The nation’s large general hospitals, severely affected by the Middle East Respiratory Syndrome (MERS) two years ago, have revamped their emergency centers to reduce the stay of patients and put infection risks under greater control.
The hospitals’ move came after the revision of the Emergency Medical Service Act, which forced hospitals to control the entering and exiting of patients and to minimize their time of stay, in the wake of the MERS outbreak.
Under the revised law, hospitals should limit the number of guardians to one or two per patient who can stay in an emergency room from Dec. 3. Also, they should restrict the proportion of patients -- who stay at the emergency room for more than 24 consecutive hours -- below 5 percent. From December next year, hospitals should categorize different acuteness levels for emergency patients and select outpatients suspected of contracting an infectious disease for more observation.
The quickest move came from Samsung Medical Center, which was directly hit by the MERS in 2015. In May last year, the hospital drastically revamped its emergency center. The space for the emergency center has been broadened to 1,874 square meters from 1,335㎡. The number of beds went up to 65 from 33. Before the use of the emergency room, all patients were required to visit “Fever and Respiratory Examination Division” where 11 negative pressure air-conditioned rooms were equipped with fully protected practitioners available for 24 hours.
As the revised law going into effect within a few months, other large hospitals are speeding up their moves to overhaul emergency rooms.
|Severance Hospital became the first to reorganize its emergency room into the shape of a square.|
Severance Hospital세브란스병원 changed the structure of the emergency center to a square-shaped one. Adopted in Korea for the first time, the square-shaped emergency center allows medical staffs to notice the status of patients quickly and to respond accordingly. The emergency room’s space more than doubled to 3,300㎡ from 1,520㎡ and its air conditioning system prevents infectious air from spreading outside. Three separate entrances allow patients to separately enter the emergency room, according to the different status of patients – walking patients, patients carried on an ambulance and those with fever. Each treatment room has partitioning facilities in case of natural disasters such as flooding or fire.
|Seoul National University Hospital has introduced a new diagnostic procedure wherein professors unrelated to the field of emergency medicine may reside at the emergency room.|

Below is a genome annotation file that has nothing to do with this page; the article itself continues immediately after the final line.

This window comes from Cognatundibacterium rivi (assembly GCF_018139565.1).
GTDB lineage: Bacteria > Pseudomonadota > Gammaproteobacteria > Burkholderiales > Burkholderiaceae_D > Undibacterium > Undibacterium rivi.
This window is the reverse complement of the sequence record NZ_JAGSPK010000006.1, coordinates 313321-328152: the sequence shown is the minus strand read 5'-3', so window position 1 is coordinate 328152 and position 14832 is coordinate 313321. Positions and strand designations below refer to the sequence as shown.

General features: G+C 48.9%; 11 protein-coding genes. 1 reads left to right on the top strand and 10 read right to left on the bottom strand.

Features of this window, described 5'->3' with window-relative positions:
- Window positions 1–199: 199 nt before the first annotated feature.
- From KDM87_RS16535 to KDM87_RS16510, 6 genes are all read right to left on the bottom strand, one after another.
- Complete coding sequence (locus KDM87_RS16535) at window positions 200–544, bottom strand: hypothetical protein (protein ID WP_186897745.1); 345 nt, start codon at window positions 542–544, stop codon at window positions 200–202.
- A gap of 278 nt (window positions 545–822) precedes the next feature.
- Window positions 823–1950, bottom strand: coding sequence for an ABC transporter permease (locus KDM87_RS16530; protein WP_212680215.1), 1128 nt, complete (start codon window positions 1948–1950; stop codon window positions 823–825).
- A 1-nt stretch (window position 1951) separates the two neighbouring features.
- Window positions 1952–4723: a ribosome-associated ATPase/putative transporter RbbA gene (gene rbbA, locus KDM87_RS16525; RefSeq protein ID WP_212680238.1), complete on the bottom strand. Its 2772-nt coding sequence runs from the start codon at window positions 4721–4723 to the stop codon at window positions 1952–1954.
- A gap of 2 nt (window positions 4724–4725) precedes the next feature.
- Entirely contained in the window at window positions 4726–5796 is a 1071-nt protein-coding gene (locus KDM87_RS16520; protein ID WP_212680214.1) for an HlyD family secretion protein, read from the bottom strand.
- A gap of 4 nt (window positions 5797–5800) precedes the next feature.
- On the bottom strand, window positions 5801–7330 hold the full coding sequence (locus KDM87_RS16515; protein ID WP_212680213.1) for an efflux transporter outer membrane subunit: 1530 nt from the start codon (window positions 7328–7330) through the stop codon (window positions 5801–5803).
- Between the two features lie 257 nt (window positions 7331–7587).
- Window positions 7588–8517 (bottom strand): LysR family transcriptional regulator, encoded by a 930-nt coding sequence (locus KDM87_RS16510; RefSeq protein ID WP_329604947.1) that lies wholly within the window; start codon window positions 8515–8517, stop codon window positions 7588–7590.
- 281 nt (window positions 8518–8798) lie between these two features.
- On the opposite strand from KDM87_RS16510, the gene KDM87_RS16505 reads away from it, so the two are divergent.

Seoul National University Hospital서울대병원 focused more on improving the emergency medical service system. The hospital is annually picked by the Ministry of Health and Welfare as having the most overcrowded emergency room among Korean hospitals. To prevent the overcrowding from wasting precious time for urgent treatments, the hospital adopted a new system in September to have professors and other specialists directly seeing patients in the emergency room. Six doctors from internal medicine, surgery, neurosurgery, neurology and emergency medicine stay in the emergency room. SNUH said it is the first hospital where a professor other than an emergency medicine doctor resides in the emergency room.
Hallym University Chuncheon Sacred Heart Hospital revamped the emergency medical service system to allow physicians to directly examine emergency patients in August 2016. Later, the average waiting time at the hospital’s emergency room was reduced to 3.2 hours. As of 2016, the average waiting time at emergency rooms at all hospitals was 6.7 hours. For the first time in Korea, the hospital changed all beds of the emergency room to one bed per one emergency patient.
Seoul St. Mary’s Hospital took out the waiting room for guardians from the emergency center and put it outside. Instead, the hospital installed a monitor in the waiting room to help guardians follow the process of examination and treatment of the patients.
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